The matter that surrounds us, water, air, or even living beings, is made up of atoms, particles invisible to the naked eye. Atoms are composed of a nucleus, around which electrons orbit.
Inside the atom's nucleus are particles called neutrons, which are bound to protons. The cumulative number of protons and neutrons (together known as nucleons) in an atomic nucleus is the atomic mass of the atom.
When we talk about an isotope, we distinguish a type of atom that has the same number of protons but a different number of neutrons.
Inside the atomic nucleus, the number of protons defines the chemical properties of the atom. Two atoms with the same number of protons are called isotopes. They belong to the same chemical element because they have the same
number of protons in the nucleus.
However, isotopes, which belong to the same chemical element, are distinguished by different physical properties because of the number of neutrons they have. The neutron is an elementary particle of neutral electric charge, which can be stable or unstable.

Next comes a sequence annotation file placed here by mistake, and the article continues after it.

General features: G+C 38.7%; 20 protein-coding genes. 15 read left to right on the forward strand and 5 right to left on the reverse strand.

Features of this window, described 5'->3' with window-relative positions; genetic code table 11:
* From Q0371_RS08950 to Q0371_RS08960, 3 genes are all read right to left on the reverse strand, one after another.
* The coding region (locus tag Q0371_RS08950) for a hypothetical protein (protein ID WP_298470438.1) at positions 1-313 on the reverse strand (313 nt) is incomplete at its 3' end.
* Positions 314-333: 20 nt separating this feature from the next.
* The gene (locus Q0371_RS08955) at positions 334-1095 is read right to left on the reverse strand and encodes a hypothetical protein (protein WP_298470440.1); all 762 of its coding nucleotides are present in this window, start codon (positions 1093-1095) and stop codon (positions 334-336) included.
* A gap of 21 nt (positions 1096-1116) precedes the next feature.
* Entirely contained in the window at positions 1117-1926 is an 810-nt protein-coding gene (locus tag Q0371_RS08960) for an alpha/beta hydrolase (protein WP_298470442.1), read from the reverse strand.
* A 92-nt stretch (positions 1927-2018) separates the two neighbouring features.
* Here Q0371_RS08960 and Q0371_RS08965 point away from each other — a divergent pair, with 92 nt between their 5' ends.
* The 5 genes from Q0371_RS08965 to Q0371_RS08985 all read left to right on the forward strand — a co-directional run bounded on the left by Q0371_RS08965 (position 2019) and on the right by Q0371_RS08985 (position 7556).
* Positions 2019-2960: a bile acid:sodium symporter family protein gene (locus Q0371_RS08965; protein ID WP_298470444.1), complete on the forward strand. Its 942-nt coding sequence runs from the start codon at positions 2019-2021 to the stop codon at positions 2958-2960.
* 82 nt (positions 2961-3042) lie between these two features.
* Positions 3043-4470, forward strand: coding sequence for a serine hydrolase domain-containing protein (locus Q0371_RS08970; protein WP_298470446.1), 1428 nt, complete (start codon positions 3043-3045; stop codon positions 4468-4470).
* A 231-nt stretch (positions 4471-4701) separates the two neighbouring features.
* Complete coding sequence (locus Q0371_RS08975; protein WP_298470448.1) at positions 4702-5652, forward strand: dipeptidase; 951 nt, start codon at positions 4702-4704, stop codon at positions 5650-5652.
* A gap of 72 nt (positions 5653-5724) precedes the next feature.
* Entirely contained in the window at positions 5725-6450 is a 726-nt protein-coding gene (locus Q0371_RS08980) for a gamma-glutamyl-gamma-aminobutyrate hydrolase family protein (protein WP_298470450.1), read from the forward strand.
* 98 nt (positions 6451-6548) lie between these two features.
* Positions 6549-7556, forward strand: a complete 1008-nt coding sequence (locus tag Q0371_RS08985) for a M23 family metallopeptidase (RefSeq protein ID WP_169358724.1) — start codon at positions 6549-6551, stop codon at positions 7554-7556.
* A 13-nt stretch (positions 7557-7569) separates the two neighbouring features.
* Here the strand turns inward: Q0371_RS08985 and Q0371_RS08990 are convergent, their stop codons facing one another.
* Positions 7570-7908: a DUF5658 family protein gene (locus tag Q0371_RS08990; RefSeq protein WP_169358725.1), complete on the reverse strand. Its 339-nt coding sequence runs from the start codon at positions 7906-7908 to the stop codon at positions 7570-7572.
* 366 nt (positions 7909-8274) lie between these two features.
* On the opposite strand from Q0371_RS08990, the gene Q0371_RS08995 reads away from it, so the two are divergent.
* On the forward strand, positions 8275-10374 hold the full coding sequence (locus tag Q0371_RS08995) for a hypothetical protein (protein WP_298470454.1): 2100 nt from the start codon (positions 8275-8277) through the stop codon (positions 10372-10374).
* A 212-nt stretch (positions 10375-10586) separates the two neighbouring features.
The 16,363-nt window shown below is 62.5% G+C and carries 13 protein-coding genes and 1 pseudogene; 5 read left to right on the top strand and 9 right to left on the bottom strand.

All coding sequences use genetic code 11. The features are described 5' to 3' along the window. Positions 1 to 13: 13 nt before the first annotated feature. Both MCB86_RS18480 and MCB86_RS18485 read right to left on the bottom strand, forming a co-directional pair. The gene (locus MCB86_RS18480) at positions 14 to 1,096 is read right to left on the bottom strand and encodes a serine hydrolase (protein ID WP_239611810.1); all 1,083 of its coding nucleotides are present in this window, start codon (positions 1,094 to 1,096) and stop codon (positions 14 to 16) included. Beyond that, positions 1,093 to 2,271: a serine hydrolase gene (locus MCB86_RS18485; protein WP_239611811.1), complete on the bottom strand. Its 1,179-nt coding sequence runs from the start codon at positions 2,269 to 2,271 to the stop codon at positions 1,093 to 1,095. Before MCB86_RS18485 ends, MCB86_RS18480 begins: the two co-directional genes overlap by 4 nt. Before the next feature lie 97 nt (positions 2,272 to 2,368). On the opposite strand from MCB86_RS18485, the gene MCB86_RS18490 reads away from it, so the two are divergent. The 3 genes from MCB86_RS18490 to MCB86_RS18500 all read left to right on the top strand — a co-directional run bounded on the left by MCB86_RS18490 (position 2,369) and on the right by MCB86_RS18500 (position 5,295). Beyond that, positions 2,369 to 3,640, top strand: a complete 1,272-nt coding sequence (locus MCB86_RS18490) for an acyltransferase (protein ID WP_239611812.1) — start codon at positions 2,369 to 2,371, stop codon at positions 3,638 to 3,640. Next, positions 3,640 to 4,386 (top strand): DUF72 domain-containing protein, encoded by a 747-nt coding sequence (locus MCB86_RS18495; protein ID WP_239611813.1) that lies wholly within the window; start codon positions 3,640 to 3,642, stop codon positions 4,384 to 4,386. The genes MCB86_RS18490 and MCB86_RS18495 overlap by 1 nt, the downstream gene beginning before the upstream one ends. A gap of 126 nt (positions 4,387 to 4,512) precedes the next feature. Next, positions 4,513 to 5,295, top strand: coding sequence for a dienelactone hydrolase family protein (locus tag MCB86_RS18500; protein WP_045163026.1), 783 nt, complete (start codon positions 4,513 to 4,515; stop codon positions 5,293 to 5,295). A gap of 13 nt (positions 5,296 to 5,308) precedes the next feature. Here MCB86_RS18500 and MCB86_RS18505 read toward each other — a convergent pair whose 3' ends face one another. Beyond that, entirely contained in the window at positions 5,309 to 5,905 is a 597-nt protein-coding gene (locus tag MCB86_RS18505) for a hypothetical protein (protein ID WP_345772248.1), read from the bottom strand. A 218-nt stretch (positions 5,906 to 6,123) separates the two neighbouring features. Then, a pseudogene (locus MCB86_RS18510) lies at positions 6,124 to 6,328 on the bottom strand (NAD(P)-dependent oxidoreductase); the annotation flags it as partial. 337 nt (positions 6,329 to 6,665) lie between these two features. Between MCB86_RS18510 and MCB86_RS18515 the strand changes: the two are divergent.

Each isotope of the same chemical element thus shares the same atomic number (Z), which corresponds to the number of protons they have.
However, they are distinguished from each other by their atomic mass number (neutrons + protons); the number of neutrons they have is different.
In the notation of carbon 14, we therefore write 14
6 C, C being the chemical symbol of carbon, 14 its atomic mass number (protons + neutrons) and 6 corresponds to its atomic number, i.e. its number of protons.
Did you know?
Carbon-14 is an isotope used for dating objects and living materials in archeology.
Did you know?
The baseball team in the animated series The Simpsons is called “The Isotopes”. A nod to their sponsor, the Springfield nuclear power plant.